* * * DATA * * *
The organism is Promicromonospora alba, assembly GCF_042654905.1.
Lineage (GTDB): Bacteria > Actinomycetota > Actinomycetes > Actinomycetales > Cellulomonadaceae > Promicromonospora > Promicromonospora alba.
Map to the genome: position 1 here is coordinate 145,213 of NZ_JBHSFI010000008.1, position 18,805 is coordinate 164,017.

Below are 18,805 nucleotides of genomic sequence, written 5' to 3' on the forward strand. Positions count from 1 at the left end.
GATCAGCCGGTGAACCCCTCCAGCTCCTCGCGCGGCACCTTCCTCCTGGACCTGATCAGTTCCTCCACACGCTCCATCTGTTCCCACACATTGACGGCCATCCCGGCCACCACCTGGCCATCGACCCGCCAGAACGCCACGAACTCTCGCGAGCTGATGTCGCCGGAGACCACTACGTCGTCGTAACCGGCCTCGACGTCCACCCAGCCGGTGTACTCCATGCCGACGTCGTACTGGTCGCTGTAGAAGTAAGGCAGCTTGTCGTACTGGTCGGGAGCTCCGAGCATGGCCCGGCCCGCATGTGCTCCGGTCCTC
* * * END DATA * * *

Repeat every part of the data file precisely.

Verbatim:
The organism is Promicromonospora alba, assembly GCF_042654905.1.
Lineage (GTDB): Bacteria > Actinomycetota > Actinomycetes > Actinomycetales > Cellulomonadaceae > Promicromonospora > Promicromonospora alba.
Map to the genome: position 1 here is coordinate 145,213 of NZ_JBHSFI010000008.1, position 18,805 is coordinate 164,017.

Below are 18,805 nucleotides of genomic sequence, written 5' to 3' on the forward strand. Positions count from 1 at the left end.
GATCAGCCGGTGAACCCCTCCAGCTCCTCGCGCGGCACCTTCCTCCTGGACCTGATCAGTTCCTCCACACGCTCCATCTGTTCCCACACATTGACGGCCATCCCGGCCACCACCTGGCCATCGACCCGCCAGAACGCCACGAACTCTCGCGAGCTGATGTCGCCGGAGACCACTACGTCGTCGTAACCGGCCTCGACGTCCACCCAGCCGGTGTACTCCATGCCGACGTCGTACTGGTCGCTGTAGAAGTAAGGCAGCTTGTCGTACTGGTCGGGAGCTCCGAGCATGGCCCGGCCCGCATGTGCTCCGGTCCTC